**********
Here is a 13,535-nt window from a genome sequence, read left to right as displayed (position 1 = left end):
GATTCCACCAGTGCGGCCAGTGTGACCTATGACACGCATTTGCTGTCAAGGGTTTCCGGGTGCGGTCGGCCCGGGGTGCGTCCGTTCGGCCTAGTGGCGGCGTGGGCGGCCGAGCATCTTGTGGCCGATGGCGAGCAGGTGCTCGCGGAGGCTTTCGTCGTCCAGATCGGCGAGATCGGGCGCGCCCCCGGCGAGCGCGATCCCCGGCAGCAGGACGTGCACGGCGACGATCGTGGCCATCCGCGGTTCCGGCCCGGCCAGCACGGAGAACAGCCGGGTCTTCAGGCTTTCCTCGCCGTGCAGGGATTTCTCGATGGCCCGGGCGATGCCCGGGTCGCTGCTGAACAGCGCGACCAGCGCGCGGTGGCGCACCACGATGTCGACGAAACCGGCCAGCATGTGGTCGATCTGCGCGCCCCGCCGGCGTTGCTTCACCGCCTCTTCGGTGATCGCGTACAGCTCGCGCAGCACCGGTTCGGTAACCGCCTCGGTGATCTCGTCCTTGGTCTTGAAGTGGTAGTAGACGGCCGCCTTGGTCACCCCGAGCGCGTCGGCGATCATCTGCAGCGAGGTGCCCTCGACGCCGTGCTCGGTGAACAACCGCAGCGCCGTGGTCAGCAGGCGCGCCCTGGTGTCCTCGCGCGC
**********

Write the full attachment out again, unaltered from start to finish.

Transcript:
Here is a 13,535-nt window from a genome sequence, read left to right as displayed (position 1 = left end):
GATTCCACCAGTGCGGCCAGTGTGACCTATGACACGCATTTGCTGTCAAGGGTTTCCGGGTGCGGTCGGCCCGGGGTGCGTCCGTTCGGCCTAGTGGCGGCGTGGGCGGCCGAGCATCTTGTGGCCGATGGCGAGCAGGTGCTCGCGGAGGCTTTCGTCGTCCAGATCGGCGAGATCGGGCGCGCCCCCGGCGAGCGCGATCCCCGGCAGCAGGACGTGCACGGCGACGATCGTGGCCATCCGCGGTTCCGGCCCGGCCAGCACGGAGAACAGCCGGGTCTTCAGGCTTTCCTCGCCGTGCAGGGATTTCTCGATGGCCCGGGCGATGCCCGGGTCGCTGCTGAACAGCGCGACCAGCGCGCGGTGGCGCACCACGATGTCGACGAAACCGGCCAGCATGTGGTCGATCTGCGCGCCCCGCCGGCGTTGCTTCACCGCCTCTTCGGTGATCGCGTACAGCTCGCGCAGCACCGGTTCGGTAACCGCCTCGGTGATCTCGTCCTTGGTCTTGAAGTGGTAGTAGACGGCCGCCTTGGTCACCCCGAGCGCGTCGGCGATCATCTGCAGCGAGGTGCCCTCGACGCCGTGCTCGGTGAACAACCGCAGCGCCGTGGTCAGCAGGCGCGCCCTGGTGTCCTCGCGCGC